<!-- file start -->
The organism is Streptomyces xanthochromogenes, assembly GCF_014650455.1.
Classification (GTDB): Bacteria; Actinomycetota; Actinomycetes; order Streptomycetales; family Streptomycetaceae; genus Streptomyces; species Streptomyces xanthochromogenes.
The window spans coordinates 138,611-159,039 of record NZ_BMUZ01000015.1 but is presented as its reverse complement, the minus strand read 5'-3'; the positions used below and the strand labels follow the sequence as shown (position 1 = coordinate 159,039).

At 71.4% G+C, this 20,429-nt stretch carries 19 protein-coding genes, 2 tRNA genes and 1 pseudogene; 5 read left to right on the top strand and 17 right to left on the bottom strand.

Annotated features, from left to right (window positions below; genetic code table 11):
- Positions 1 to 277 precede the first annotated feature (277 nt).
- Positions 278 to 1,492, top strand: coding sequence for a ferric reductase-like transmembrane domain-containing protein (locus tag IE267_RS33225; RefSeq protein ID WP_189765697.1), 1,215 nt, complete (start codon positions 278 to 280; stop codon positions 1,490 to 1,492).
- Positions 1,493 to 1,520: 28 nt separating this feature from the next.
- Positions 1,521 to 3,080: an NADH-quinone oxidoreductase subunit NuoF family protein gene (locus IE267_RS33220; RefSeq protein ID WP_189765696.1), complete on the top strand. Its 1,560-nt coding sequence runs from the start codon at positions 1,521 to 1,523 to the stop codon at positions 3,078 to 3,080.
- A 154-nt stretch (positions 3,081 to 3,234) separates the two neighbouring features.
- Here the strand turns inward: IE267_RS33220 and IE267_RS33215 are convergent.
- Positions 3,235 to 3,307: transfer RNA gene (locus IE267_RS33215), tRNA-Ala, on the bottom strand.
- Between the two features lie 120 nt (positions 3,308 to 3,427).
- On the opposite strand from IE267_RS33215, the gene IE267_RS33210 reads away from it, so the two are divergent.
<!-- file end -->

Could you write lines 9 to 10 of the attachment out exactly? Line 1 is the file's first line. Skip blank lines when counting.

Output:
- Positions 1,521 to 3,080: an NADH-quinone oxidoreductase subunit NuoF family protein gene (locus IE267_RS33220; RefSeq protein ID WP_189765696.1), complete on the top strand. Its 1,560-nt coding sequence runs from the start codon at positions 1,521 to 1,523 to the stop codon at positions 3,078 to 3,080.
- A 154-nt stretch (positions 3,081 to 3,234) separates the two neighbouring features.